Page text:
How does GIS Work?
Geographic Information Systems (GIS) is a toolset that allows for the digital representation of real-world features and the analysis of trends and patterns within that data. In layman’s terms: computerized cartography.
If you are dealing with complex site conditions and different data sets that must be understood collectively, or working with volumes and fill calculations, or simply need a full picture of your site's unique features, GIS may hold the key to moving past these issues and enabling you to make confident decisions about your site.
At its simplest level, GIS allows for the quick and efficient creation of drawings for aiding visualization of site features. Features can include:
- Points (e.g., boreholes, monitoring wells, etc)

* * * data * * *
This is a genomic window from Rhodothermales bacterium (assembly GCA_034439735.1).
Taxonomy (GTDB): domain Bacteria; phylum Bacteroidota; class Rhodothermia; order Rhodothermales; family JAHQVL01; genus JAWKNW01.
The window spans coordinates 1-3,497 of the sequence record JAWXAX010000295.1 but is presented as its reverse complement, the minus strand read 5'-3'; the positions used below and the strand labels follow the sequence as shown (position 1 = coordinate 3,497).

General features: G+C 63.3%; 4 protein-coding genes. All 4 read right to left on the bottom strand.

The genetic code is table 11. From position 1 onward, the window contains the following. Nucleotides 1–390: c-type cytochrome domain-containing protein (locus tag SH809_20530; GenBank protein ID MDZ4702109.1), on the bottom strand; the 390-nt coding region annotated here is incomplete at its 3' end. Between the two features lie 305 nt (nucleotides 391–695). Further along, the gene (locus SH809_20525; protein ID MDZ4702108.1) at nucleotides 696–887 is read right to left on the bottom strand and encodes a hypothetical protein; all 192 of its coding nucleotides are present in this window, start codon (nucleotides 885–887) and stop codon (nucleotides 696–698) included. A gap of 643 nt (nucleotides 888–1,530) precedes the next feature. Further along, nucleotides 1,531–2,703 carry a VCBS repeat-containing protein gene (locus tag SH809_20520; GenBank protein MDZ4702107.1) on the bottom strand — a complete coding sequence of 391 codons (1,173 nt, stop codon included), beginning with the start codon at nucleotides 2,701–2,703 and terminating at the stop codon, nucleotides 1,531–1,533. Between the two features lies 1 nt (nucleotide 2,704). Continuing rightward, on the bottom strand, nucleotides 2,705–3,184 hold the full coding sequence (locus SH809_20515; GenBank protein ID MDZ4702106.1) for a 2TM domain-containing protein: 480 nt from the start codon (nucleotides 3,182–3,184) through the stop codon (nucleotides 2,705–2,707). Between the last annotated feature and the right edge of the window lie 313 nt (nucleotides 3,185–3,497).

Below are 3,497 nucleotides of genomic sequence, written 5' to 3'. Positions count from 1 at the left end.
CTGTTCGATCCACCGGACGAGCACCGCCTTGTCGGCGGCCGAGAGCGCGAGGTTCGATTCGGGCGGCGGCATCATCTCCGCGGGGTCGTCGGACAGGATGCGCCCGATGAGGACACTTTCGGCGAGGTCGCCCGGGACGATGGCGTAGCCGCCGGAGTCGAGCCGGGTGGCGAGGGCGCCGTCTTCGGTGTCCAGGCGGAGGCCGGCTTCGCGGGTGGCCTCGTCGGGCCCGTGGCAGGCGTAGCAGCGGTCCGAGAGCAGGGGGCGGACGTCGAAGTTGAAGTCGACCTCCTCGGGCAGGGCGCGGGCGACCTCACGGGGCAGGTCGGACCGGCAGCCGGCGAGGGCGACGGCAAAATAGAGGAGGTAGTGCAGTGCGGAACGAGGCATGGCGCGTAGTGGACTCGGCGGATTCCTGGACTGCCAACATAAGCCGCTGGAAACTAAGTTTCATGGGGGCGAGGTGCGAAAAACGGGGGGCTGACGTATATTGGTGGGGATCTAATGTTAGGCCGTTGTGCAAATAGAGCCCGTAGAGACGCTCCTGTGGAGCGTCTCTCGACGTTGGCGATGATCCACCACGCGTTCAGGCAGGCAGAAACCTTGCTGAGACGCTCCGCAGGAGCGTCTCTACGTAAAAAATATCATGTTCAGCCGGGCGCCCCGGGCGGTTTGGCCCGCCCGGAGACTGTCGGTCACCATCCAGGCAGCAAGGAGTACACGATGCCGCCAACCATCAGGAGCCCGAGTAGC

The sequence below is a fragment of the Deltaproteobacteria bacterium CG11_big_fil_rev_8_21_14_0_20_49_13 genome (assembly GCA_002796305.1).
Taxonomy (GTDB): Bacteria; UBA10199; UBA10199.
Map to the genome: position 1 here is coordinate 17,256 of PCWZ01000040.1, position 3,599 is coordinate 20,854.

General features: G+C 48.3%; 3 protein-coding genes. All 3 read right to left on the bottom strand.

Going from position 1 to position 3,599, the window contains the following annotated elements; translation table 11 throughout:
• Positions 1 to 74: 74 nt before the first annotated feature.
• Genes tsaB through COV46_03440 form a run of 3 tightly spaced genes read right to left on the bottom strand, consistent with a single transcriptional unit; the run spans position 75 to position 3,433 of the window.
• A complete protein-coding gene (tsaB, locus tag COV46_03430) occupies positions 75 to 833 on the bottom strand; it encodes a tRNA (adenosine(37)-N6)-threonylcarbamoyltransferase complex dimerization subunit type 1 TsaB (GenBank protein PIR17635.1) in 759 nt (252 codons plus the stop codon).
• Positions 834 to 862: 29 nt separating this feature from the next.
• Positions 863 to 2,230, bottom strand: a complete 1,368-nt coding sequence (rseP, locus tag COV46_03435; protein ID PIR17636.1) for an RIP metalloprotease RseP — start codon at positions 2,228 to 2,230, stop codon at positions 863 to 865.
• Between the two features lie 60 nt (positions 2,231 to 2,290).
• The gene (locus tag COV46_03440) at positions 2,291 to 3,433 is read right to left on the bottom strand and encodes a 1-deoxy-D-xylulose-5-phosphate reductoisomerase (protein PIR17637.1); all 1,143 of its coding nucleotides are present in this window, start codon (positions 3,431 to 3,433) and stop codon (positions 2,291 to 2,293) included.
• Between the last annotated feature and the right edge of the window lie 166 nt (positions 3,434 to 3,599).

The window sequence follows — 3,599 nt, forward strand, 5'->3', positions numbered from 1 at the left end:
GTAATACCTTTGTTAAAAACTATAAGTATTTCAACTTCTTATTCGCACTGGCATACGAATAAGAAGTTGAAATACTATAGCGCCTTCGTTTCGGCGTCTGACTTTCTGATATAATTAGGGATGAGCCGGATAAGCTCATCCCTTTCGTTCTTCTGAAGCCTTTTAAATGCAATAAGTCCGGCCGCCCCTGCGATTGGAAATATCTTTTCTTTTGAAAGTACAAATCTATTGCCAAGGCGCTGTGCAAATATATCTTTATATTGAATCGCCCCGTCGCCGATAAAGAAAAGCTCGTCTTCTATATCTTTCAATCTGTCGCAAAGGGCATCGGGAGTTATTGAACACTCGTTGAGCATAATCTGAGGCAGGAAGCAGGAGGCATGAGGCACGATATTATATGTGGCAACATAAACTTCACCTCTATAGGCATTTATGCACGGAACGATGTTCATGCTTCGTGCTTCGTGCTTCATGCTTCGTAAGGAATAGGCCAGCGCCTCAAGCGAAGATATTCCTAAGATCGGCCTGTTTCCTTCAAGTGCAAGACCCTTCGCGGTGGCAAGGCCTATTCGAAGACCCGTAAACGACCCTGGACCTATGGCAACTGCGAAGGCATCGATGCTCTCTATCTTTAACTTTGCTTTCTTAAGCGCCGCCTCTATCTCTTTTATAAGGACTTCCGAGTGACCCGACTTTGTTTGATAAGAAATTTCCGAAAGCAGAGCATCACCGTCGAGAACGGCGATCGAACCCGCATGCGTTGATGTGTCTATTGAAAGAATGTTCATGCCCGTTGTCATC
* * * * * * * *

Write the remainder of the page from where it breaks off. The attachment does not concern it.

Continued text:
- Lines (e.g., roads, transects, etc)
- Polygons (e.g., site boundaries, areas of concern, etc)
- Surfaces (e.g., elevation models, chemical hotspot interpolation, etc)
During spatial analysis for environmental projects, the overlaying and combining of features can provide insight into spatial trends or other natural phenomena. The importance of understanding the spatial aspects of any site is crucial to a successful remediation. Whether consolidating and visualizing historical site data, verifying impinging features like streams and conserved lands or creating an adaptive sample design, GIS tools can make a dramatic difference in environmental operating practices.
We use industry standard GIS tools like Pix4D, ESRI ArcGIS 10.1 with additional Spatial Analyst module and SADA 5.0, a specially designed program for Environmental Spatial Analysis and Decision Support. These programs allow for complete control of the data analysis process, from initial data input and creation through visualization and advanced methods. We use a combination of publically and privately available GIS data, in addition to creating our own using both historical site records and on-site GPS surveys.